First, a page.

Cour's technology is based on decades of research by Stephen Miller, a professor of microbiology and immunology at Northwestern University. The startup's initial focus was on celiac disease, an immune response to gluten in certain foods. Preclinical studies published and published in 2015 described how to generate nanoparticles from biocompatible compounds and use them to deliver antigens to restore immune tolerance. Shortly thereafter, Takeda Pharmaceutical began a collaboration on a treatment for cool celiac disease. Takeda approved the treatment in 2019 and is currently in charge of clinical development. Meanwhile, Ironwood Pharmaceuticals has an option to approve another cool therapy for primary biliary cholangitis, a rare autoimmune disease that affects the bile ducts of the liver.
Mr. Puisis did not rule out the possibility of further pharmaceutical partnerships, but said that for now Kool is focused on developing its own pipeline. Cour's nanoparticles can encapsulate multiple antigens to address diseases caused by multiple antigens, such as type 1 diabetes. This disease and the rare muscle disease myasthenia gravis are Kuhl's main indications. Kuhl chose these diseases because there are fewer treatments available and patients want better treatments, Puysis said.
Drug hunters have been pursuing antibody treatments for both diseases. With the approval of Provention Bio's antibody Tzield in 2022, the treatment became the first FDA-approved treatment to slow the progression of his type 1 diabetes. Sanofi acquired Provention last year for $2.9 billion. For myasthenia gravis, Argenx markets two of his antibody fragments, Vyvgart and Hytrulo. Last year, UCB won FDA approval for two myasthenia gravis treatments, Rystiggo and Zilbrysq. Rystiggo is an antibody that works similarly to his Argenx drug, but Zilbrysq is a peptide that addresses a different target.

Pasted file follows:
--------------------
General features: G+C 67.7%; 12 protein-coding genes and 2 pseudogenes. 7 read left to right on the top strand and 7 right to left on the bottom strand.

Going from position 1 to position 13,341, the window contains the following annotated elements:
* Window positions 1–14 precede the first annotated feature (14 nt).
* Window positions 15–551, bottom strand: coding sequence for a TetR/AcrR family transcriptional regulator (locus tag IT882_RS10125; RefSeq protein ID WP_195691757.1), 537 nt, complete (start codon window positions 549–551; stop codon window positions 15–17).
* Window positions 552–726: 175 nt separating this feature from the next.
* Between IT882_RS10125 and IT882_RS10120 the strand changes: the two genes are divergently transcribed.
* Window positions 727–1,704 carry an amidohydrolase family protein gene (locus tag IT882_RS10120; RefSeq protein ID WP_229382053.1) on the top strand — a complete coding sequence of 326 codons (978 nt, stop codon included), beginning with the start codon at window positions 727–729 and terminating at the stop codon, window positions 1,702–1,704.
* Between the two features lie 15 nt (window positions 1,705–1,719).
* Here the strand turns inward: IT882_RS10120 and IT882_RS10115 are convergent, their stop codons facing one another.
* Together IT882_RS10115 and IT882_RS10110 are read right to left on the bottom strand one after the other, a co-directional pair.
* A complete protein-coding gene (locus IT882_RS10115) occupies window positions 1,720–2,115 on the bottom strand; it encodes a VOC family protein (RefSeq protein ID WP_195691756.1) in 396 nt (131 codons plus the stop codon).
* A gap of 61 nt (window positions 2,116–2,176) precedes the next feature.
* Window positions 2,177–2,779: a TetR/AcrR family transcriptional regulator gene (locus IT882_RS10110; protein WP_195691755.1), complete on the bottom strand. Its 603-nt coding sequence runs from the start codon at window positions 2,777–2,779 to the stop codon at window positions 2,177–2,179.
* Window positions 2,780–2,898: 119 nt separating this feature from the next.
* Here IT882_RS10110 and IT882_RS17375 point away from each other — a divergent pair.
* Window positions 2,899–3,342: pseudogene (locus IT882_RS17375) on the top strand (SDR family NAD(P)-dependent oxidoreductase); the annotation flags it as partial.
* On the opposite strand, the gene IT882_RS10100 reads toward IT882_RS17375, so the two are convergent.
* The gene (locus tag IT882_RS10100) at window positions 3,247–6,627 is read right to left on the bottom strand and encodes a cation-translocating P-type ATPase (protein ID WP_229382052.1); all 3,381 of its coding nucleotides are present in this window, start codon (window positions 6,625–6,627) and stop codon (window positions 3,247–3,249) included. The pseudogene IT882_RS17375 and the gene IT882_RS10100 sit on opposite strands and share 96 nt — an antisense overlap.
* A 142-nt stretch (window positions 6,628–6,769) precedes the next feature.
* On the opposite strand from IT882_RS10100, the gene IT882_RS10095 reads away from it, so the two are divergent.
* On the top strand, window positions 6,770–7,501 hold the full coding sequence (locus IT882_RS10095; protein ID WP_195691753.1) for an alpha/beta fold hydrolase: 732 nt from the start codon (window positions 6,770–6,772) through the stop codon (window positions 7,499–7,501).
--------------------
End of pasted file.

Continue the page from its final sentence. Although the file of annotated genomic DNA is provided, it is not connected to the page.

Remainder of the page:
Approved treatments for type 1 diabetes and myasthenia gravis are long-term treatments such as regular firefighting that does not permanently put out the fire. In addition to potentially greater efficacy, Cour aims to provide long-lasting effects for patients. Puisi said preclinical studies suggest that the effects of cool therapy last for the life of the animal. To be fair, the developers of genetically engineered Tregs also say their treatments may have long-lasting effects. The durability of both types of treatments still needs to be demonstrated in human trials. However, one of the advantages that Cour can have over his Tregs is ease of manufacture. Creating therapies from nanoparticles is cheaper and more easily scalable than processing patient cells or donor cells into cell therapies.
Cour’s Series A funding was co-led by Lumira Ventures and Alpha Wave Ventures. Other investors include Roche Venture Fund. Pfizer, through the Pfizer Breakthrough Growth Initiative; Bristol-Myers Squibb; Angelini Ventures; JDRF T1D Fund. Puisis said the funding will support the advancement of both programs through Phase 2a clinical development. Regarding Cour's name, Puisis said it is derived from the word “courage” and was the brainchild of one of the startup's scientists.
“It takes a lot of courage to be in biotechnology and be in the discovery business,” Puisis explained.
Photo by Flickr user Peter Hill (via Creative Commons License)